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Our expert researchers, evaluators, and veteran educators synthesize information gleaned from our research and blend it with best practices gathered from schools and districts around the world to bring you insightful and practical ideas that support changing the odds of success for you and your students. By aligning practice with research, we mix professional wisdom with real world experience to bring you unexpectedly insightful and uncommonly practical ideas that offer ways to build student resiliency, close achievement gaps, implement retention strategies, prioritize improvement initiatives, build staff motivation, and interpret data and understand its impact.

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Using curious conversations to build better classroom relationships

One of the more interesting findings to emerge from studies of curiosity (which I share in my new book, Building a Curious School) is this: Curious people have better relationships.That’s likely because when we’re curious, we ask people questions—about their interests, values, and aspirations. In short, we learn what makes them tick. On top of that, the same studies find that curious people are generally more likable: We all enjoy being around someone who shows genuine interest in us—and conversely we feel irked when a supposed friend goes on and on about themselves without ever inquiring about our own lives.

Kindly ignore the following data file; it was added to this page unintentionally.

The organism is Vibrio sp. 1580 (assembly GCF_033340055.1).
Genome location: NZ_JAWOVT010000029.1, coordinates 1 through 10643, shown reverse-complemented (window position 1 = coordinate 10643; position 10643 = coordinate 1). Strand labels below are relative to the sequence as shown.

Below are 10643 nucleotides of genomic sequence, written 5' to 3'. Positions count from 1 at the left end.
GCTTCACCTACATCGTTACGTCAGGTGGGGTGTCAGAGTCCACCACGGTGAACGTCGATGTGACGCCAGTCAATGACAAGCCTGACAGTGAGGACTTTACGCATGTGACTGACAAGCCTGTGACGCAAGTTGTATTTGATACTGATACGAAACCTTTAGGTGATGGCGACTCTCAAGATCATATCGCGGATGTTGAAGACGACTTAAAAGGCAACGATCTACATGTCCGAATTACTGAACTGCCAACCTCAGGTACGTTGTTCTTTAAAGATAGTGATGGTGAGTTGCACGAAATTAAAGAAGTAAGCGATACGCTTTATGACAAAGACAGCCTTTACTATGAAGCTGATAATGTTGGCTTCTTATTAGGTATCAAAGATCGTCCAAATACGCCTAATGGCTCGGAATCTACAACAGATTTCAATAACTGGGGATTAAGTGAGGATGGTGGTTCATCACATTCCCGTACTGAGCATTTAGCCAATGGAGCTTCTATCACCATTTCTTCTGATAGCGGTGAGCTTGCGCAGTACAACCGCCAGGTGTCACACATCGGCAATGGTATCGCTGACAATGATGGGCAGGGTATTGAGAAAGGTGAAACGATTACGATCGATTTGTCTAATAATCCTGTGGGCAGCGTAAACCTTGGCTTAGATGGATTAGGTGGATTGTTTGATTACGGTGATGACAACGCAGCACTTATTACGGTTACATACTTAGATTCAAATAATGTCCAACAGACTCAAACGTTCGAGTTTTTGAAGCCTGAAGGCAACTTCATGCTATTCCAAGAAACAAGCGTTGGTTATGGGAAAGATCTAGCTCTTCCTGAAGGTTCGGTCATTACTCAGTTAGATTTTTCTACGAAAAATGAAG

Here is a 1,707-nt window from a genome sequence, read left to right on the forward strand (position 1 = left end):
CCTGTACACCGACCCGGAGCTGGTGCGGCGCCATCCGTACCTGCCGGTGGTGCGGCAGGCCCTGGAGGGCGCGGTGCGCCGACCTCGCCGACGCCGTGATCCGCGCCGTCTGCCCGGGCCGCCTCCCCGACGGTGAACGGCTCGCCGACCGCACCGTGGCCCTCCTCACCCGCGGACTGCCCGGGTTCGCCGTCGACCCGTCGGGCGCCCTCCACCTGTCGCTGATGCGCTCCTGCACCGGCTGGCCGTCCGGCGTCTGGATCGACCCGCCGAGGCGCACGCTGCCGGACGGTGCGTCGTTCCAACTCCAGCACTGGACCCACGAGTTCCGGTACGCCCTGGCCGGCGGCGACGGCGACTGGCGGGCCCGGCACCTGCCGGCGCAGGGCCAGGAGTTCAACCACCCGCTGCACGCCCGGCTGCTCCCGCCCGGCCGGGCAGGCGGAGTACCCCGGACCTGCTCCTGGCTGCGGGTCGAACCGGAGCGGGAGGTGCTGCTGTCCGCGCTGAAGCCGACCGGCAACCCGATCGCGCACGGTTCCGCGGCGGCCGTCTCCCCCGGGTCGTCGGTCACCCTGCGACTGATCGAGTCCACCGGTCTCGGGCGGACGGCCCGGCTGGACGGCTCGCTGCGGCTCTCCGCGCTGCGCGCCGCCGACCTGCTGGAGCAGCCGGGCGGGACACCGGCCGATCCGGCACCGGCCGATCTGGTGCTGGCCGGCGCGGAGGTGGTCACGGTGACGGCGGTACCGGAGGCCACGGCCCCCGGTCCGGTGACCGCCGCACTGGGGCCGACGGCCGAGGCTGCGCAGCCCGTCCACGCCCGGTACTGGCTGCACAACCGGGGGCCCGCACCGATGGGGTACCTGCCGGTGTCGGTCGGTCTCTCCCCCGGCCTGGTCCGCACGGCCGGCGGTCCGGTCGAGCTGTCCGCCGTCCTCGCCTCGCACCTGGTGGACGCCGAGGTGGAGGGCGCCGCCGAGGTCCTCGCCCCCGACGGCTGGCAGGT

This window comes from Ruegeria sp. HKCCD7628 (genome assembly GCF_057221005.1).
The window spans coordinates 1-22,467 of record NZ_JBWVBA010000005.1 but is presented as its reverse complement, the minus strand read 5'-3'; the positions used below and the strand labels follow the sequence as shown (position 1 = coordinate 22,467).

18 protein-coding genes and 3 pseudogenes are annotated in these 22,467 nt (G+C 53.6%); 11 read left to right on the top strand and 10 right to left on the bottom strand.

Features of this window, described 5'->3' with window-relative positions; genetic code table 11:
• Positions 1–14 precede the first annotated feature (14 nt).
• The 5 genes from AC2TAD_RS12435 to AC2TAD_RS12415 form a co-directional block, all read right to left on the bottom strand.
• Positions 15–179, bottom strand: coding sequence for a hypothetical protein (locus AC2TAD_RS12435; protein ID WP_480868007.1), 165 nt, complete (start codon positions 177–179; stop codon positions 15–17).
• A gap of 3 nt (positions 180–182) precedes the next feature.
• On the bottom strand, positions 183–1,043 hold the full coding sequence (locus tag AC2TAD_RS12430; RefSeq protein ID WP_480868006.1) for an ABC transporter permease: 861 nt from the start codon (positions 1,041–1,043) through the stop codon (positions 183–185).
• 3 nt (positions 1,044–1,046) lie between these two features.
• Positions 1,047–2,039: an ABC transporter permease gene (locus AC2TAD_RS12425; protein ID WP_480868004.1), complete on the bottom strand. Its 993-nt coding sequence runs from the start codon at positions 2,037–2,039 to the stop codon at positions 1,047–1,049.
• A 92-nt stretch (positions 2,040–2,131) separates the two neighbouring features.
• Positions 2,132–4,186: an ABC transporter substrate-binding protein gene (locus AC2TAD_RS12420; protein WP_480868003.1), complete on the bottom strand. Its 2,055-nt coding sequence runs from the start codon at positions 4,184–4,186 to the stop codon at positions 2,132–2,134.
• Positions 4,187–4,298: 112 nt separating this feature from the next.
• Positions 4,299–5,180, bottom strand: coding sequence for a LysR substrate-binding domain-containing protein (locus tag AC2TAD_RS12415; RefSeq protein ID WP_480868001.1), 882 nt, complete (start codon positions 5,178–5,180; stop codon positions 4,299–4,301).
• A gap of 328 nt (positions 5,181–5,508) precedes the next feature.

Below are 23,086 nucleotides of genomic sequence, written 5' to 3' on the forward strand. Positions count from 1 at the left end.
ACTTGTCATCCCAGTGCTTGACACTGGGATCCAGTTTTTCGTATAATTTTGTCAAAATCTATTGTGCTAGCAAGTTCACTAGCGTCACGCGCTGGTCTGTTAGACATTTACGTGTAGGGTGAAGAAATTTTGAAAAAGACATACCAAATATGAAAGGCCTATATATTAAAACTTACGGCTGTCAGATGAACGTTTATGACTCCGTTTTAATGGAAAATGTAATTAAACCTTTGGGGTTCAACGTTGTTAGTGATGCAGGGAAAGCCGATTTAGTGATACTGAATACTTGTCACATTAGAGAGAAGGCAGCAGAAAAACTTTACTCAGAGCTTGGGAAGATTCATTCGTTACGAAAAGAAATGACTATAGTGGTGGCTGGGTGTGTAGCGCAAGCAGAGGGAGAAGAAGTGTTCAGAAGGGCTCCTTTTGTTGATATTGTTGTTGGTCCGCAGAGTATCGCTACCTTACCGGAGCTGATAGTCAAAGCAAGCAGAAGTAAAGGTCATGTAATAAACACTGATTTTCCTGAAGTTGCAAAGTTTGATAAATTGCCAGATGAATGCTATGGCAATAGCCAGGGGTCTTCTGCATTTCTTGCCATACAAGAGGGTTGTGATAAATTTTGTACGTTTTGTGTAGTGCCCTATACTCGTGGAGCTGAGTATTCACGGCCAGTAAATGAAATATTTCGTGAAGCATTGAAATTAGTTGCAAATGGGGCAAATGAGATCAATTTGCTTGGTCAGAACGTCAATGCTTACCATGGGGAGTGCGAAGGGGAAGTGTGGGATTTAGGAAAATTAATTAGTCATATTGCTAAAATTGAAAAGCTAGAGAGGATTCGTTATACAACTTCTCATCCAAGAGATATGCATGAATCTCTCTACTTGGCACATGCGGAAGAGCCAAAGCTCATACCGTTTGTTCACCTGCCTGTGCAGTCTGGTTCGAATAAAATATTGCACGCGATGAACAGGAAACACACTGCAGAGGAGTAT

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For teachers, physical absence is no barrier to emotional presence

As we begin (or for our Australian colleagues, continue) a school year unlike any in memory, I’m reminding our partner schools that good instruction is good instruction regardless of the location or platform where the teaching and learning happen. Of course, “good” is a subjective term, so how do I define good instruction? One concept has been my guiding light and always will be, regardless of what challenges the universe throws our way: Relationships.

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Leadership skills to help you navigate crises and challenges

As I’ve touched base with school leaders and former colleagues these past few months (before joining McREL I was a longtime principal and assistant superintendent), I’ve been struck by how often our conversations reinforce the idea that preparing for the predictable also helps you prepare for the unpredictable.

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Educational technology gets a new level of scrutiny

In an era when we all have access to copious information to help us make even the most trivial buying decisions, it’s odd that good data can be hard to find when the stakes are really high. When it comes to buying educational technology for classroom or administrative use, the federal Every Student Succeeds Act (ESSA) is aimed at changing this by insisting that companies provide evidence that their products or interventions are effective.

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How the COVID-19 crisis could be a boon to curiosity

At an age when learning should be more engaging—high school students ought to be to exploring the deep mysteries of the universe, encountering great literature that reveals our shared humanity, and mastering the elegant language of mathematics that helps them solve complex problems—they’re bored out of their minds. Why should that be? Numerous studies point to the missing ingredient—something we observe in abundance in younger children, only to watch it slip away as they progress through school: curiosity. In this moment, teachers have the rare opportunity to engage students in some productive and semi-structured “unschooling.”

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